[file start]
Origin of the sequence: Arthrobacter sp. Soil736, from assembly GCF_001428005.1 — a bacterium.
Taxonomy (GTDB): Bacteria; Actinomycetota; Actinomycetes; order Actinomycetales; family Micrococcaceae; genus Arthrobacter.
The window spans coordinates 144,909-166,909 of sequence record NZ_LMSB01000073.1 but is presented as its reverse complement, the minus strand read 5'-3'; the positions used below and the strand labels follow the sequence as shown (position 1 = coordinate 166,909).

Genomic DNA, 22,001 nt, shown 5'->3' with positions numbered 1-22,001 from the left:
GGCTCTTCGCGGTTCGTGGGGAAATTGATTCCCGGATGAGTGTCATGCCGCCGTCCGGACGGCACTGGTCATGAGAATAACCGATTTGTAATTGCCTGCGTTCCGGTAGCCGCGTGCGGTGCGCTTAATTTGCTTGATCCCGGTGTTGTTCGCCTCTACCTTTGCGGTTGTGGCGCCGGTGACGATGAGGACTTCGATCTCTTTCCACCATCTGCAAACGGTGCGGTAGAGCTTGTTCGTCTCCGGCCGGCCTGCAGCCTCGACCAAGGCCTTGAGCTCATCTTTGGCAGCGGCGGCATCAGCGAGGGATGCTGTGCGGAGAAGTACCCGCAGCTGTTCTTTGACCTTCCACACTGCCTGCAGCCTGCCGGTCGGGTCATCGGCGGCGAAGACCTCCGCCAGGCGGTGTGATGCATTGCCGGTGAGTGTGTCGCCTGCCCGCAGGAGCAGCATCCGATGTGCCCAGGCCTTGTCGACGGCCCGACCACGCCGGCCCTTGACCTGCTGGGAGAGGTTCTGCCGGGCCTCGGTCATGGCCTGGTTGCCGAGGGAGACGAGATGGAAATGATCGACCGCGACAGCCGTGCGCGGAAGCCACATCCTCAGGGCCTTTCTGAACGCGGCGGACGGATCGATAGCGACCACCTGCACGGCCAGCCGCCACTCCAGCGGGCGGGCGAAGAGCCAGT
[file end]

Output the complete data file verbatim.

Origin of the sequence: Arthrobacter sp. Soil736, from assembly GCF_001428005.1 — a bacterium.
Taxonomy (GTDB): Bacteria; Actinomycetota; Actinomycetes; order Actinomycetales; family Micrococcaceae; genus Arthrobacter.
The window spans coordinates 144,909-166,909 of sequence record NZ_LMSB01000073.1 but is presented as its reverse complement, the minus strand read 5'-3'; the positions used below and the strand labels follow the sequence as shown (position 1 = coordinate 166,909).

Genomic DNA, 22,001 nt, shown 5'->3' with positions numbered 1-22,001 from the left:
GGCTCTTCGCGGTTCGTGGGGAAATTGATTCCCGGATGAGTGTCATGCCGCCGTCCGGACGGCACTGGTCATGAGAATAACCGATTTGTAATTGCCTGCGTTCCGGTAGCCGCGTGCGGTGCGCTTAATTTGCTTGATCCCGGTGTTGTTCGCCTCTACCTTTGCGGTTGTGGCGCCGGTGACGATGAGGACTTCGATCTCTTTCCACCATCTGCAAACGGTGCGGTAGAGCTTGTTCGTCTCCGGCCGGCCTGCAGCCTCGACCAAGGCCTTGAGCTCATCTTTGGCAGCGGCGGCATCAGCGAGGGATGCTGTGCGGAGAAGTACCCGCAGCTGTTCTTTGACCTTCCACACTGCCTGCAGCCTGCCGGTCGGGTCATCGGCGGCGAAGACCTCCGCCAGGCGGTGTGATGCATTGCCGGTGAGTGTGTCGCCTGCCCGCAGGAGCAGCATCCGATGTGCCCAGGCCTTGTCGACGGCCCGACCACGCCGGCCCTTGACCTGCTGGGAGAGGTTCTGCCGGGCCTCGGTCATGGCCTGGTTGCCGAGGGAGACGAGATGGAAATGATCGACCGCGACAGCCGTGCGCGGAAGCCACATCCTCAGGGCCTTTCTGAACGCGGCGGACGGATCGATAGCGACCACCTGCACGGCCAGCCGCCACTCCAGCGGGCGGGCGAAGAGCCAGT